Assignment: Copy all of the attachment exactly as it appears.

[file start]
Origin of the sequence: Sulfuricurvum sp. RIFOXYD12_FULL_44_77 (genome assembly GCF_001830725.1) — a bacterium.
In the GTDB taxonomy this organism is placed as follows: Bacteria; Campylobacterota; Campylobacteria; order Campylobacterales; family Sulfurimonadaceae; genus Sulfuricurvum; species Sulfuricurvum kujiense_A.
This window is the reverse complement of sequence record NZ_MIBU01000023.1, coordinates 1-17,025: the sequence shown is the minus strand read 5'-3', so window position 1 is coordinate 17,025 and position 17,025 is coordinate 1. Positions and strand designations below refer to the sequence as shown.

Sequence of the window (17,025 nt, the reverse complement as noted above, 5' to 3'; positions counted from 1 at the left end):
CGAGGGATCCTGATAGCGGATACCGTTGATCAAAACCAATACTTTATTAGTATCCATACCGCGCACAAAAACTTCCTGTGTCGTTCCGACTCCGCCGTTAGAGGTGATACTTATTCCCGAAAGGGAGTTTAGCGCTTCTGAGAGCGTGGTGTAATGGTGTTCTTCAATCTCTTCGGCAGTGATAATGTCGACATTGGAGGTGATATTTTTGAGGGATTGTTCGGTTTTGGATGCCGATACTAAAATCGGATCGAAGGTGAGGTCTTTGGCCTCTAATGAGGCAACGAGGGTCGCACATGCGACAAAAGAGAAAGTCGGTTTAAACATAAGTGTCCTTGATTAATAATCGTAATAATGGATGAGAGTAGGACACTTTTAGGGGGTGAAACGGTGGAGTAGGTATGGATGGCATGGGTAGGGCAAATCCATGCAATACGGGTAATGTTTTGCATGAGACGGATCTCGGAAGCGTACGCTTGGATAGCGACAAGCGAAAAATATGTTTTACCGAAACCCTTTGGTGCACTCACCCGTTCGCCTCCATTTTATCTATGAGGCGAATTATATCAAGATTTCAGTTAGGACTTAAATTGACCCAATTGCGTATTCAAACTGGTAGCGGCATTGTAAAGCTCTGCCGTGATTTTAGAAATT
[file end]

Origin of the sequence: Sulfuricurvum sp. RIFOXYD12_FULL_44_77 (genome assembly GCF_001830725.1) — a bacterium.
In the GTDB taxonomy this organism is placed as follows: Bacteria; Campylobacterota; Campylobacteria; order Campylobacterales; family Sulfurimonadaceae; genus Sulfuricurvum; species Sulfuricurvum kujiense_A.
This window is the reverse complement of sequence record NZ_MIBU01000023.1, coordinates 1-17,025: the sequence shown is the minus strand read 5'-3', so window position 1 is coordinate 17,025 and position 17,025 is coordinate 1. Positions and strand designations below refer to the sequence as shown.

Sequence of the window (17,025 nt, the reverse complement as noted above, 5' to 3'; positions counted from 1 at the left end):
CGAGGGATCCTGATAGCGGATACCGTTGATCAAAACCAATACTTTATTAGTATCCATACCGCGCACAAAAACTTCCTGTGTCGTTCCGACTCCGCCGTTAGAGGTGATACTTATTCCCGAAAGGGAGTTTAGCGCTTCTGAGAGCGTGGTGTAATGGTGTTCTTCAATCTCTTCGGCAGTGATAATGTCGACATTGGAGGTGATATTTTTGAGGGATTGTTCGGTTTTGGATGCCGATACTAAAATCGGATCGAAGGTGAGGTCTTTGGCCTCTAATGAGGCAACGAGGGTCGCACATGCGACAAAAGAGAAAGTCGGTTTAAACATAAGTGTCCTTGATTAATAATCGTAATAATGGATGAGAGTAGGACACTTTTAGGGGGTGAAACGGTGGAGTAGGTATGGATGGCATGGGTAGGGCAAATCCATGCAATACGGGTAATGTTTTGCATGAGACGGATCTCGGAAGCGTACGCTTGGATAGCGACAAGCGAAAAATATGTTTTACCGAAACCCTTTGGTGCACTCACCCGTTCGCCTCCATTTTATCTATGAGGCGAATTATATCAAGATTTCAGTTAGGACTTAAATTGACCCAATTGCGTATTCAAACTGGTAGCGGCATTGTAAAGCTCTGCCGTGATTTTAGAAATT